One would hope anyway, well it seems that the city is hedging their bet to the determent of the very market the city is building. After several emails and phone calls to the administrative folks detailing the issues that I see with the new market, it seems they have fallen on deaf ears. Here is the content of the email I sent after I talked to the city engineer about the proposed work flow they envisioned for the market:
From: Kelly Carney [mailto:firstname.lastname@example.org]
Sent: Tuesday, January 26, 2010 2:48 PM
To: 'Jim Durham, Director of Administration'
Cc: 'Jay Whisker, City Engineer'; 'Gary Fletcher, Mayor'; 'Jody Hardin'
Subject: RE: Jacksonville Farmers Market
Thanks for putting me in contact with Jay. He was able to verity the proposed process for Farmers to use when setting up at the Jacksonville Farmers Market.
While I would not begin to understand the procurement process for local municipalities with regards to construction projects, I can advise you that building a market that is easy for Farmers to setup and use should warrant consideration of a design review. In my opinion there is 1 critical and 1 major design flaw with the proposed market.
The one CRITICAL flaw that could keep farmers from this market is the requirement that the sales booth is separated from the farmer’s climate controlled storage facility (van or truck). This creates burdens on the farmer to either attempt to unload his produce in the booth area or have to leave their booth to replenish their tables. Either of these options is not ideal. Farmers who use refrigerated vans or trucks would not risk the potential spoilage by unloading and would have to make many trips to their vehicles there by leaving their sales area unattended. The setup time for coordinating several farmers loading/unloading could create bottlenecks as the market grew in popularity. I am no designer but the resolution of this may be as simple as removing the walls from the current design so farmers could back their vehicles up to the sides and setup their booths accordingly.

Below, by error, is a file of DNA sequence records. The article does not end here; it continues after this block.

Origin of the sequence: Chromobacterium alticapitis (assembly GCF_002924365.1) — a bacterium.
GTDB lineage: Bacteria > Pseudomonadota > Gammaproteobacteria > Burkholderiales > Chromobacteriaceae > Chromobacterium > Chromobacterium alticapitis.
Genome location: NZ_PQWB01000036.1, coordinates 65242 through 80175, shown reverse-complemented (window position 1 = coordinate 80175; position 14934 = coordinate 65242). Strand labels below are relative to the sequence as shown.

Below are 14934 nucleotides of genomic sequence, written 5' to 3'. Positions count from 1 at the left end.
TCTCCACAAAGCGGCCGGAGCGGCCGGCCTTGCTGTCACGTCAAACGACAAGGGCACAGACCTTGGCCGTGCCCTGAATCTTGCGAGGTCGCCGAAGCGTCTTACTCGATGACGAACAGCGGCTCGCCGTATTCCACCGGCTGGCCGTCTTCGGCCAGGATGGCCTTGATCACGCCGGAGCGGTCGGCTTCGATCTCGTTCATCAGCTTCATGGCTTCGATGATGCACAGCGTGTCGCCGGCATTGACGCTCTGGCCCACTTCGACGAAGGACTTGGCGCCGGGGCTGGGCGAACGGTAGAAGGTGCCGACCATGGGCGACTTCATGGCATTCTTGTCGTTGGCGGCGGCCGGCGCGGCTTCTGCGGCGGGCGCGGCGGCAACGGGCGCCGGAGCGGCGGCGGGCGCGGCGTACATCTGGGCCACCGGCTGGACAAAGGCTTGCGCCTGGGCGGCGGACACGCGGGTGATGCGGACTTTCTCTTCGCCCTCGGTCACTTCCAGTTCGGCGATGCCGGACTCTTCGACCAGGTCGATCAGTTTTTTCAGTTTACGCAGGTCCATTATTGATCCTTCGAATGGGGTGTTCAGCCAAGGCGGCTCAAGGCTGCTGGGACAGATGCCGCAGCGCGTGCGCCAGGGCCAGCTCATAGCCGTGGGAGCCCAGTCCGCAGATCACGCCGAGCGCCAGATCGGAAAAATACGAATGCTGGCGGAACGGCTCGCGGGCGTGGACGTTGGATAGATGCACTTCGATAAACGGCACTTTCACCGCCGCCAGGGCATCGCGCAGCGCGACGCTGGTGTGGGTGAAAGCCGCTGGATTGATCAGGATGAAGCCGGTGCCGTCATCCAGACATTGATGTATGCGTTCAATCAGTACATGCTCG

The one MAJOR flaw that could keep larger farmers away is that there is not room for larger refrigerated trucks to unload with a 10ft roof. I am not talking about 18 wheelers, but the smaller (9-10ft tall types used by many farmers and local merchants). This flaw could be mitigated if the unload requirement was not in place because the larger trucks could just back to the edge of the roof and work from there.
I have visited only 2 covered farmers markets. Memphis and Little Rock’s markets support farmers utilizing their vehicles for storage as part of their booth.
End of email
The cities solution to this was to say (in the Arkansas Democrat attached article) that the farmers could setup in the parking lot of the market. As a taxpayer in Jacksonville, I find this to be absurd. Hey here’s an idea, lets build a farmers market pavilion and ask the farmers to setup in the parking lot of it.